Every morning as my wife and I prepare to get out of the house with our two young kids, our house is a bit of a frenzy – we rush to make breakfast, pack lunches, get the kids dressed, do our morning routines, and get ourselves ready for our day and work. The inner and sometimes outer dialogue goes something like this:
Have you packed enough snacks for the kids; diapers for the baby? Are there enough water bottles for everyone? Sweatshirts and warm clothes in case the weather changes on us? Keys, wallet, covid vaccination card? Damn it, I forgot my mask again!!! Benjamin, please bring a sweatshirt; for heaven’s sake, it is winter in Los Angeles!!!
It’s a seemingly never-ending list of to dos and items to check off before we’re fit to leave the security of our home for the chaos of the day. And if this is what we go through just to get out the door every day, imagine the night before leaving Egypt. Imagine what it would be like to know that after 430 years of enslavement, tomorrow we are free.
In this week’s Torah portion, Bo, the Israelites are preparing to leave on their greatest adventure. It’s the night before the Exodus, the night of the Passover seder.
What do you do to prepare? How do you get ready the night before? What do you bring with you?
Interestingly, the Torah discusses the mental state of the Israelites the night before and how they should eat their last supper as slaves:
“This is how you shall eat [the Passover offering]: your loins girded, your sandals on your feet, and your staff in your hand; and you shall eat it [b’hipazon] hurriedly: it is a Passover offering to the LORD” (Exodus 12:11).
To be in a state of hipazon or “haste” and be ready to go in a moment’s notice. No time to waste to even put your shoes on. No time to worry about a packing list; just be ready to move and move quickly. Because when the chance to leave slavery comes, you don’t want to dilly dally. In fact, all you need is your walking stick to support you on the trek ahead.
Rabbi Tzadok HaKohen of Lublin adds an interesting reason for being in a frenzied state. He writes:
When one first enters into the service of Hashem, one needs to be in a state of hipazon, haste, just like the passover offering that was eaten in haste in Egypt. Because in the beginning, when one disconnects himself from all cravings of the [physical] world that he is bound to, one needs to protect the moment that God’s will awakens within him, in order to quickly depart from the desire…(Gems of Torah, Commentary on Exodus 12:11).
When we’re starting our journey, we must be swift, nimble, and awakened to be in service of something greater than our urges, lusts and whims. We must look beyond what is comfortable and safe and simply Get. Out. Of. Slavery!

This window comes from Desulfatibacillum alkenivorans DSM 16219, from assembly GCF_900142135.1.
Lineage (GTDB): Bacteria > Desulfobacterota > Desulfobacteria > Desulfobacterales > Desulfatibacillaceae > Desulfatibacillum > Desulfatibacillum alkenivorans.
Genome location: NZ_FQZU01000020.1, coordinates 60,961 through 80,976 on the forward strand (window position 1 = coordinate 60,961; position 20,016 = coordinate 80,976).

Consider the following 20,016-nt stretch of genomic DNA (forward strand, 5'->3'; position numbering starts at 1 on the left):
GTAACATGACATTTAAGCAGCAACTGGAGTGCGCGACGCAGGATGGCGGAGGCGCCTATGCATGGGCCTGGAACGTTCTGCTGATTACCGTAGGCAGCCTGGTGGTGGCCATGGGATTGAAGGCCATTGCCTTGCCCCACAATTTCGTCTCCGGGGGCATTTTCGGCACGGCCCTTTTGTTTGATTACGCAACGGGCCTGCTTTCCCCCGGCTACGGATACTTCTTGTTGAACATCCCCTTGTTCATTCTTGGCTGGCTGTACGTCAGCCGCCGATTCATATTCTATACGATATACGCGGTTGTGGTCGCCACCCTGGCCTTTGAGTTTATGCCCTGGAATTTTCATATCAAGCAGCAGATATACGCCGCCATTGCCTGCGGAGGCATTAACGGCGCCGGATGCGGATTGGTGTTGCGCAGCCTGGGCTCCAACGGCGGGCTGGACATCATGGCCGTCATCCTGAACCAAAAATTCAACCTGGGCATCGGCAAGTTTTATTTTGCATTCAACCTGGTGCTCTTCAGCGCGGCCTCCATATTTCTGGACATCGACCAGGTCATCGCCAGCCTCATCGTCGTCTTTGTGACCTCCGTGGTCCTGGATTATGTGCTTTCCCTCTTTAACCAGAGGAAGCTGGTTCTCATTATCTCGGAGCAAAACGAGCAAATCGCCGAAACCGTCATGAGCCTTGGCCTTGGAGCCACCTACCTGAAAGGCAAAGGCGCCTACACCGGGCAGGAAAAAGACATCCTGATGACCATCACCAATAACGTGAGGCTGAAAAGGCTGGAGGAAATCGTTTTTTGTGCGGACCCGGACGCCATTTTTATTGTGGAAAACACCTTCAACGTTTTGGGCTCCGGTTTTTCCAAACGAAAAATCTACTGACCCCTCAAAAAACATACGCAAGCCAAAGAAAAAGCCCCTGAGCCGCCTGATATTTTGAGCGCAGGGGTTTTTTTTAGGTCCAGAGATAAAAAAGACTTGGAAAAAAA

What am I waiting for to get started on my journey?
What must I do b’hipazon (in haste) without overthinking or wanting it to be perfect?
What cravings am I still enslaved to?
But there’s also a downside to this state of hipazon: it’s not sustainable. It’s not enduring for the long trek through the wilderness and into the promised land of life. And if it is left unchecked – like most mornings in the Shamash household – it is also possible to forget about what’s really important. To forget about the sanctity of the moment, the sanctity of living our values over the long-term, and instead to endlessly chase after the wind and get caught up in the rat race of life.
In this state of hipazon, we forget about those who are suffering. We don’t have enough time for our neighbors in need, or to call our parents, siblings, loved ones. Or worse, we don’t have enough time for each other.
Rabbi Tzadok HaKohen notes that it is important to start out in the service of God b’hipazon, but after that it’s a slower journey.
…After that, once he has entered into the service of Hashem, one continues to go in moderation, slowly according to the laws of Passover over the course of generations” (Gems of Torah, Commentary on Exodus 12:11).
Our journey must be kickstarted in a frenzy, but once we leave we must move forward intentionally. Methodically. Patiently. We have to be prepared for the long haul of the marathon that awaits us without the wasting away of precious moments that perpetual haste creates.
And I’m guilty of this all too often. Not only at home, but if you’ve ever seen me walking through the halls of Beit T’Shuvah, it’s easy to see that there is a lot of hipazon in my stride. I’m rushing from one thing to the next, trying to fit in as much as possible and bend time – as if it doesn’t apply to me like it does to everyone else. There is an endless amount of work. There is always more to do. The fire is always burning.
And the inner work is to slow down. To pause. To manifest presence. To be here now and stop trying to play God!
In what ways does my frenzied state of hipazon or haste imprison me?
In what ways must I be more intentional with my actions?
While I may be gaining accomplishment by hurrying, what am I missing out on in fulfillment?
And the truth typically integrates the both/and: every day needs a bit of urgency and haste to spring us into the service of something greater than ourselves. And at the same time, we need to stop and smell the roses along the way.
Leaving slavery wasn’t done in chaos, it was orderly. It was not “run for your lives before the Egyptians change their minds!” (which they did), but rather the Torah says God liberated us b’tzevaot, “in ranks.” We left together, like a military marching in formation. Stride by stride, step by step. Hand in hand along the long road to freedom.
May we continue to march together!